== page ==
A college football playoff is in the works

The BCS conferences have reportedly agreed to devise a four-team playoff for the college football championship:

College football is on the verge of finally having a playoff, its own version of the final four.

For the first time, all the power brokers who run the highest level of the sport are comfortable with the idea of deciding a championship the way it’s done from pee-wees to pros. And the way fans have been hoping they would for years.

“Yes, we’ve agreed to use the P word,” Pac-12 Commissioner Larry Scott said Thursday.

They want to limit it to four teams. That’s for sure. Now they have to figure out how to pick the teams, where and when to play the games and how the bowls do or do not fit in. The new postseason format would go into effect for the 2014 season.

As for the 14-year-old Bowl Championship Series, it’s on life support. Any chance that it survives past the next two seasons? “I hope not,” said Southeastern Conference Commissioner Mike Slive, who pitched a four-team playoff four years ago but was shot down at this same hotel beachside hotel.

“This is a seismic change for college football,” BCS Executive Director Bill Hancock said after the 11 conference commissioners and Notre Dame’s athletic director wrapped up three days of meetings in south Florida.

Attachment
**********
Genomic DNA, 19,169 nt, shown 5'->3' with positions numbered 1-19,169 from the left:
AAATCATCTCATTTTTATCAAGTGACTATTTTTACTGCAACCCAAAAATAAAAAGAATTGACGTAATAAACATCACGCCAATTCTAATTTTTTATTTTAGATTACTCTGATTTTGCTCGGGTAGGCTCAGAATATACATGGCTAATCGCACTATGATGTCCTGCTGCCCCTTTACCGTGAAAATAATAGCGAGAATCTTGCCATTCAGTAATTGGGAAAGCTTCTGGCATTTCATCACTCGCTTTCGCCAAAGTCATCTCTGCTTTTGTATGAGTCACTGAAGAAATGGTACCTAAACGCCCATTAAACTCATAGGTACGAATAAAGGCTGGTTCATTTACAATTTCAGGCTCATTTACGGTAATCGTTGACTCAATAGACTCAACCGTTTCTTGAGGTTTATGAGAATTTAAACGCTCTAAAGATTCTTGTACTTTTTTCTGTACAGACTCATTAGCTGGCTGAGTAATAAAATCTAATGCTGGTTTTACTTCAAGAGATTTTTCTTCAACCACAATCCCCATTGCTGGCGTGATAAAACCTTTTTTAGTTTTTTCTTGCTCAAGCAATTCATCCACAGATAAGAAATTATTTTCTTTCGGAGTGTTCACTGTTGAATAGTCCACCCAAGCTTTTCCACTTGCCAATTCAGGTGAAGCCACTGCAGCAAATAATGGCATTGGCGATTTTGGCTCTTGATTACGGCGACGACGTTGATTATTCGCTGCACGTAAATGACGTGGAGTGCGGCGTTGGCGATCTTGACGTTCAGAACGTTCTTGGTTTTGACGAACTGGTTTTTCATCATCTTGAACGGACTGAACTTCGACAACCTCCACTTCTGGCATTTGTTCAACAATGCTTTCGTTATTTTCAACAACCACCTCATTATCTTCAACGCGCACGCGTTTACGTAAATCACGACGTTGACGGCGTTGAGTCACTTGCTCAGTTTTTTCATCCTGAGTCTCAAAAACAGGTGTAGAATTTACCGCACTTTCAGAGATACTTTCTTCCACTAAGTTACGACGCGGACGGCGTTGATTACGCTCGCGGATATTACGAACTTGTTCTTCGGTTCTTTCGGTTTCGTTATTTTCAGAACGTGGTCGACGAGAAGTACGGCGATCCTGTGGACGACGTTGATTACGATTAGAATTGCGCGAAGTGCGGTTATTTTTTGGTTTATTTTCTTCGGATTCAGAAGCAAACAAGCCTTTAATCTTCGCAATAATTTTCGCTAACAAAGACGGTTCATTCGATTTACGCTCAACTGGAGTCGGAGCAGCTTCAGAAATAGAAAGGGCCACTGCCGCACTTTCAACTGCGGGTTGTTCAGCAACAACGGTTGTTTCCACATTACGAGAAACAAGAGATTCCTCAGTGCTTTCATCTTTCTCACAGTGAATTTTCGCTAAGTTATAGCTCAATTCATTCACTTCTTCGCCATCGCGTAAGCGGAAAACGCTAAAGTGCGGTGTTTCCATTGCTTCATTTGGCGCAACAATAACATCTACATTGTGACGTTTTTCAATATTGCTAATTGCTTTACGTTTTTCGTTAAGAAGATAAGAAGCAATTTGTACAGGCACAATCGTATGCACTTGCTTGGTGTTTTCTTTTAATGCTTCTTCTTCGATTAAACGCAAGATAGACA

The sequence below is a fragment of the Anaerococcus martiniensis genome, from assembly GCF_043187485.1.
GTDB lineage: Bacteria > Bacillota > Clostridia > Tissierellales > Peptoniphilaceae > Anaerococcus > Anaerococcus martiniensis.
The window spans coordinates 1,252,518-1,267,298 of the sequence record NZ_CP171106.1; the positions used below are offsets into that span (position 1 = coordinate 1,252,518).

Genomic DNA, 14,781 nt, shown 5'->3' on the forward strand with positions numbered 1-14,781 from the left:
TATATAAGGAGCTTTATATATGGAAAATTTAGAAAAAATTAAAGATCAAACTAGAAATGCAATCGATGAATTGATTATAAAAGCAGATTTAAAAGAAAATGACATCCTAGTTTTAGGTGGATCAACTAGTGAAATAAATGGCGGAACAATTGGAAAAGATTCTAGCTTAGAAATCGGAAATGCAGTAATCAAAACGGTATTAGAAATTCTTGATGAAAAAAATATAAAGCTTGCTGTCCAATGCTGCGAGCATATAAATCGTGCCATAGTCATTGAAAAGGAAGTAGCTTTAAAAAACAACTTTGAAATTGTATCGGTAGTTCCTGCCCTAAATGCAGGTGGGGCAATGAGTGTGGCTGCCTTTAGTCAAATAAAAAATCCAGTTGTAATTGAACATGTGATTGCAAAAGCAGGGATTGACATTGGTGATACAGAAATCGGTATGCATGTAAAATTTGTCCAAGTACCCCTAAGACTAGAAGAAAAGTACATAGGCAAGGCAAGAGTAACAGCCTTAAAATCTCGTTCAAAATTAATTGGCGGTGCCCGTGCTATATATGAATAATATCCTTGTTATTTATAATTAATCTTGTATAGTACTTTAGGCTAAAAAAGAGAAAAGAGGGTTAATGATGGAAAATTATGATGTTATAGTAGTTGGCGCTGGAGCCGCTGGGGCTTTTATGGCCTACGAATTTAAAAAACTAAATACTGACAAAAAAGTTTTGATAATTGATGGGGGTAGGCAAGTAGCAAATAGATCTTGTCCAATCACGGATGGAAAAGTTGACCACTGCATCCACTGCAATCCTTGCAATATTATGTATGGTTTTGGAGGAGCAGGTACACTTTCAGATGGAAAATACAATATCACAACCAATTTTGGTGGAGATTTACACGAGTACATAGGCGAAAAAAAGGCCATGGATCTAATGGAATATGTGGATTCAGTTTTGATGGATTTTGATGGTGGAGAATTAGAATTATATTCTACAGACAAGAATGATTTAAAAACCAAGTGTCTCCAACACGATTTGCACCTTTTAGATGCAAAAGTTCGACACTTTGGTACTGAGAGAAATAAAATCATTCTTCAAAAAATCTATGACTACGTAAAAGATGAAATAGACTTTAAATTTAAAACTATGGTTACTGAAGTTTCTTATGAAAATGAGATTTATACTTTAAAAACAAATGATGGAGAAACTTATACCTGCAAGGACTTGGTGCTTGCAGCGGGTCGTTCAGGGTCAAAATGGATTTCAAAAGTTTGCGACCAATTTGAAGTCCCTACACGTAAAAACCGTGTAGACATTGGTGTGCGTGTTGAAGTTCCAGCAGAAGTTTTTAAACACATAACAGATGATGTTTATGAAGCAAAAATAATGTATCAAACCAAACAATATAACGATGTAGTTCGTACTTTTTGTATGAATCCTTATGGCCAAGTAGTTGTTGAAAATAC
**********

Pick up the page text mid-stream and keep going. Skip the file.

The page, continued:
That Hancock actually used the word playoff when describing what was being considered alone signaled a shift in thinking for the BCS. In a memo leading up to these meetings, the term “four-team event” was used to describe creating two national semifinals and a championship game.

via Finally? BCS on verge of becoming 4-team college playoff, though plenty of details to workout – The Washington Post.

OK, but the little question of how to arrive at the four playoff teams has got to be resolved, given that there are 11 conferences at the table.  It sounds like BCS will just do their polls/computer thing to arrive at the final four, just as they have been doing to decide the bowl match ups and the championship, so that the controversies will continue.  Still, a four-game tournament would be exciting and an improvement.

Does anyone have any ideas about how else to determine the top four contenders?  How about just have the conference winners of the Big 12, the Big 10, the Pac-12, and the SEC play each other and be done with it?

About Gene Veith

Professor of Literature at Patrick Henry College, the Director of the Cranach Institute at Concordia Theological Seminary, a columnist for World Magazine and TableTalk, and the author of 18 books on different facets of Christianity & Culture.


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